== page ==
And that’s simply not true. And most people, anyone who’s really studied who these people are and why they’re coming up knows that this is not true. They’ve already debunked the myth that immigrants commit crimes at higher rates than anyone else. They’ve debunked the myth that these are numbers that are unprecedented and unmanageable. We don’t have an immigrant border crisis. What we have is a humanitarian crisis because the government’s refused to do the peaceful measures that are needed to, under law, process asylum seekers. If the United States put in qualified interviewers for asylum to process the increased number – and it is an increased number of people who are seeking asylum – if Mexico did the same because more and more people are seeking asylum in their country as well, you know, we could easily accommodate the numbers of families that are coming up from Central America.
And Mexico is not wrong in saying that one of the key elements of resolving this crisis, if not the key element, is going to the sources of immigration. Why are people being forced to leave their countries? And that’s where you find that U.S. foreign policy not only has not resolved the source of the immigration – you know, the expulsion problem – but that many U.S. foreign policies are exacerbating it and policies in the past have really created this crisis situation that forces people to leave their homes.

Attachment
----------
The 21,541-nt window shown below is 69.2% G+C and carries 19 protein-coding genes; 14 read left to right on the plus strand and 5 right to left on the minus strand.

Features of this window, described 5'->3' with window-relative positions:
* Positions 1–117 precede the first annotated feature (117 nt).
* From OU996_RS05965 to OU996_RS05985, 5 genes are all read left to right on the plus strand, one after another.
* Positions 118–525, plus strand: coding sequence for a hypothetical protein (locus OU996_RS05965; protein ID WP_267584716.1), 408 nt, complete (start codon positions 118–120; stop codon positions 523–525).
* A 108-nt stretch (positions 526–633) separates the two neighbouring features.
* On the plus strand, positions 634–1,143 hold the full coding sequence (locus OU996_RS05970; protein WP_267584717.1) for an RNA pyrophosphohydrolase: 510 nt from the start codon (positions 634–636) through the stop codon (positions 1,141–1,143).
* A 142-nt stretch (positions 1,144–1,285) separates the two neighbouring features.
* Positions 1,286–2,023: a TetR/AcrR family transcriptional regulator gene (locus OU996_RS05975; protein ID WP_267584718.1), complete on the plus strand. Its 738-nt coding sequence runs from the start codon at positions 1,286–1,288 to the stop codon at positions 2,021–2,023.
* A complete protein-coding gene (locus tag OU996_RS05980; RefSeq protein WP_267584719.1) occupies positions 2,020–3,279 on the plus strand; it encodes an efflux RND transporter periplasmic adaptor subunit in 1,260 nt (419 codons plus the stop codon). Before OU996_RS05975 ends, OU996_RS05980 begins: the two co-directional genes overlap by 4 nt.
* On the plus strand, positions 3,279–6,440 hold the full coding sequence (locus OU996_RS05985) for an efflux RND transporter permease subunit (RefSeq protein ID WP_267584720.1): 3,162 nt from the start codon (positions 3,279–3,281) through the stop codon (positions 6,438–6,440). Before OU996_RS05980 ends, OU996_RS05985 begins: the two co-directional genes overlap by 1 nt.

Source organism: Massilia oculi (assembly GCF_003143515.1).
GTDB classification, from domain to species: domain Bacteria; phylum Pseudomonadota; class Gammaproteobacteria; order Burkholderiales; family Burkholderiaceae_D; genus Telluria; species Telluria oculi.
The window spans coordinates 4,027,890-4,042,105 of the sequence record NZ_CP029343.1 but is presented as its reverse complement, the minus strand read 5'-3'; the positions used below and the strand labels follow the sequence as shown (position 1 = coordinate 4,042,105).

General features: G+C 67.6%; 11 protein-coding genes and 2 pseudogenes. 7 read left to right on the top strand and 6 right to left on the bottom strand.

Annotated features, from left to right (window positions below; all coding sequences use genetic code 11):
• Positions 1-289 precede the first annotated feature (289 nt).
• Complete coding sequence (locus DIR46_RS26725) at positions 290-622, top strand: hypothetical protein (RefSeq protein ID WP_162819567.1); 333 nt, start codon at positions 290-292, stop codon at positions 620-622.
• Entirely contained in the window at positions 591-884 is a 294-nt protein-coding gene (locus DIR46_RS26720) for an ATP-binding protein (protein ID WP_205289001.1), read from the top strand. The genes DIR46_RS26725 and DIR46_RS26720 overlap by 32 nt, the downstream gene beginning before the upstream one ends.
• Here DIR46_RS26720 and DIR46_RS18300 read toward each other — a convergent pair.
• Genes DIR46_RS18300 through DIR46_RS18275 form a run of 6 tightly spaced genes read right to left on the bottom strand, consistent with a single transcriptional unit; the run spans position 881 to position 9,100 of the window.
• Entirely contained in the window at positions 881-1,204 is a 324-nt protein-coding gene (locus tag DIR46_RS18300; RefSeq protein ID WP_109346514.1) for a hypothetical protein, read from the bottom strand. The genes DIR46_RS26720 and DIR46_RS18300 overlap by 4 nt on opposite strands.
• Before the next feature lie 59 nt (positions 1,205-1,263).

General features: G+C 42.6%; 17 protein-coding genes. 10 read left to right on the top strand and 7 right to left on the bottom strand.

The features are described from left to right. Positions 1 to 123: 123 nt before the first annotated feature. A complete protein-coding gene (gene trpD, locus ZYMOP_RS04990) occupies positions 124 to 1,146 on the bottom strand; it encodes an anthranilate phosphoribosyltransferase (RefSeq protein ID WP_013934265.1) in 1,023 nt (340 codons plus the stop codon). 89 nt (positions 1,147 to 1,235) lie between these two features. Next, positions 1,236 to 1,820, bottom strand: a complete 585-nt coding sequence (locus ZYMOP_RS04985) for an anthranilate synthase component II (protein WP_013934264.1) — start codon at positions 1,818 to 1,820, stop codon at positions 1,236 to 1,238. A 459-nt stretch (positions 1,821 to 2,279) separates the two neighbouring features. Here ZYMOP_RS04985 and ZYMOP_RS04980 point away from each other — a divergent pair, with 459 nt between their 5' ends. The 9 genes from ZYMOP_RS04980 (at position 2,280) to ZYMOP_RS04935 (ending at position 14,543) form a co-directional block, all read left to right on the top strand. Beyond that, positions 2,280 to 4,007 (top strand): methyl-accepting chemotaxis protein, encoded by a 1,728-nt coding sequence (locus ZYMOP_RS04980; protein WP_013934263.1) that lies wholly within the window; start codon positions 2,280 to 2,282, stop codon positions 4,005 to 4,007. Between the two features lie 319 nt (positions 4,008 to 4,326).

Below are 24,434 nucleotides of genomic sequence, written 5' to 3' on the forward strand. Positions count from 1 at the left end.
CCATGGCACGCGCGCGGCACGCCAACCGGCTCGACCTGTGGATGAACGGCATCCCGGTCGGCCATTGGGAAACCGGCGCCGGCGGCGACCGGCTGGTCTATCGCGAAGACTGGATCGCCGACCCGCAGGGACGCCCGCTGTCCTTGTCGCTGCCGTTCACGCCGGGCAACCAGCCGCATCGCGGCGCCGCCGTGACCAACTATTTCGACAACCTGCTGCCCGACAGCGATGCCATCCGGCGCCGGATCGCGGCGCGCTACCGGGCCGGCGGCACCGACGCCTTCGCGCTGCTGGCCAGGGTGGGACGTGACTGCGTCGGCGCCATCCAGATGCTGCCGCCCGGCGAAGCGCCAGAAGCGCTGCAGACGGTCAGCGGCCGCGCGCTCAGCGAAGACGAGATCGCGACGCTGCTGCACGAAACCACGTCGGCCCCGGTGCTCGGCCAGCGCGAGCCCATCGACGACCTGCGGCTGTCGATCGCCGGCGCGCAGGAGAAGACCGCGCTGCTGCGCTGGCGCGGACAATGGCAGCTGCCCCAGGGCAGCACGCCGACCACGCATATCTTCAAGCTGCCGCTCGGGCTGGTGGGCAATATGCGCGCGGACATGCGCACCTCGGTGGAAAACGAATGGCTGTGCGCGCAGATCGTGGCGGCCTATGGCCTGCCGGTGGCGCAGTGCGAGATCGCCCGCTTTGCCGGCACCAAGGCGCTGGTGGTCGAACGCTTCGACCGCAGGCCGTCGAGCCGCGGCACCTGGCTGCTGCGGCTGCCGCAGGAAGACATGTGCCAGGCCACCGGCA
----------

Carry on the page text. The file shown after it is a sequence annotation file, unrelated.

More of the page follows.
BETWEEN THE LINES: Can it perceived that Mexican President Andrés Manuel Lopéz Obrador, “AMLO,” caved into Trump with these threats of tariffs? And it’s particularly important in Mexico itself because Obrador’s direct predecessor, Mexican President Enrique Peña Nieto was seen by the Mexican population as being extremely subservient to Trump during his election campaign. And he was, I believe the polls said, one of the most unpopular Mexican presidents in recent history. So there’s a lot at stake for AMLO as he was in negotiation with Trump. What’s the perception in Mexico?
LAURA CARLSEN: Well, that’s a really good question because there have been a lot of mixed messages. Within the migrant rights community, not only did he cave to these two measures – militarization and the expansion of the “remain in Mexico program,” but also there’d been a crackdown on some of the people who led the caravan. So what we’re seeing is a very dangerous criminalization of human rights defenders in Mexico. And there’s a fear that that could go further.